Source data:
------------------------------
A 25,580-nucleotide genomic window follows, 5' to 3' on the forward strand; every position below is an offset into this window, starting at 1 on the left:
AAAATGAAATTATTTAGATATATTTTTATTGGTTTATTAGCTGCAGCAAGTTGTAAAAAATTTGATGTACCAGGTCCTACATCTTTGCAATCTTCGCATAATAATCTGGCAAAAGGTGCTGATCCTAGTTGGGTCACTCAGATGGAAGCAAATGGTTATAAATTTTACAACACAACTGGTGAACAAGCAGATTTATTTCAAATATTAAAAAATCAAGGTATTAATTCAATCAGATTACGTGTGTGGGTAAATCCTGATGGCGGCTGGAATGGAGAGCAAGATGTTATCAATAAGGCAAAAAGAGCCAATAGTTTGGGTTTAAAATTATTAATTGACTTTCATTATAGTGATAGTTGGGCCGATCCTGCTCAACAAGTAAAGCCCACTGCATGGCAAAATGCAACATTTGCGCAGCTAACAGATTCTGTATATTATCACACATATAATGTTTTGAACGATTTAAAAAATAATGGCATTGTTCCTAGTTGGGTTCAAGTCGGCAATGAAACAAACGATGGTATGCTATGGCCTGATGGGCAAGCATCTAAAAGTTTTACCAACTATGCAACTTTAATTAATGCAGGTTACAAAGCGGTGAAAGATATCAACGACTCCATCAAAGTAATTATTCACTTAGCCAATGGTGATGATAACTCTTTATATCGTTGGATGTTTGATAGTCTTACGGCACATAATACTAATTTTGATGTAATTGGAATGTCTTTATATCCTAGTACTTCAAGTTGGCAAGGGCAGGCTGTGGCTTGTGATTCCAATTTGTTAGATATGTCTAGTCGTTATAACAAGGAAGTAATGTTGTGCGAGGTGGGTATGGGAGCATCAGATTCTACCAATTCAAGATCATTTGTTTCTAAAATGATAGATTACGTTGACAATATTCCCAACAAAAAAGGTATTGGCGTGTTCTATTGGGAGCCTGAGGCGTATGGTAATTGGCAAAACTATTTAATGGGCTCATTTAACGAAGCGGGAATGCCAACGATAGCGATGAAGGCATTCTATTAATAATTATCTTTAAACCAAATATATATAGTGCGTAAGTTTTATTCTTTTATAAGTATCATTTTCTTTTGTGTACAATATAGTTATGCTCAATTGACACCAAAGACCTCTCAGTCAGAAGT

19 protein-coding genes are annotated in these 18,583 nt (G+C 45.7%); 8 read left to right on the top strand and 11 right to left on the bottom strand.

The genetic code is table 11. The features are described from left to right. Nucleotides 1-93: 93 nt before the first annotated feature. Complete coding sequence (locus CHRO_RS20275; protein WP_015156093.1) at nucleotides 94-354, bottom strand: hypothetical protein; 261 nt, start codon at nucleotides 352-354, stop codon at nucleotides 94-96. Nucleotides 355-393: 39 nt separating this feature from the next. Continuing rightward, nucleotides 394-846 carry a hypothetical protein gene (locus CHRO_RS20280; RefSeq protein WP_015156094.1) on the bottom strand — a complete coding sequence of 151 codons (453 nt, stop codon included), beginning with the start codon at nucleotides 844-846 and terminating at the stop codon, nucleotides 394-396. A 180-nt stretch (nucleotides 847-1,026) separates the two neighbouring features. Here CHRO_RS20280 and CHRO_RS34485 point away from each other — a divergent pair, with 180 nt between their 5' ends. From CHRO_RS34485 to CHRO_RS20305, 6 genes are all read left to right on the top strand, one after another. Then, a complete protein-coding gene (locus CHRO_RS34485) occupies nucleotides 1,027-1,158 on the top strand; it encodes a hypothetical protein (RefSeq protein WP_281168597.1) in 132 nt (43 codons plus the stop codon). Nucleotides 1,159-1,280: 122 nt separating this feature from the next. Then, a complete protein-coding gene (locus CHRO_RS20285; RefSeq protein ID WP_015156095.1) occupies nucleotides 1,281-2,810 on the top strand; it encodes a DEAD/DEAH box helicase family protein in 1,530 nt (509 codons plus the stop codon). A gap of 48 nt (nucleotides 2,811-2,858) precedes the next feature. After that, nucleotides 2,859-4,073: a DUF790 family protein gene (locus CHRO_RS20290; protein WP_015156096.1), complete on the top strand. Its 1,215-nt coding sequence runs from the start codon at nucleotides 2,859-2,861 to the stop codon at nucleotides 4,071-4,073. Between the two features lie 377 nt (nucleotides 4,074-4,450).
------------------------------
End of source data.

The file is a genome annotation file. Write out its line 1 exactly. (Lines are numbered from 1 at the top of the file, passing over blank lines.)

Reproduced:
A 25,580-nucleotide genomic window follows, 5' to 3' on the forward strand; every position below is an offset into this window, starting at 1 on the left: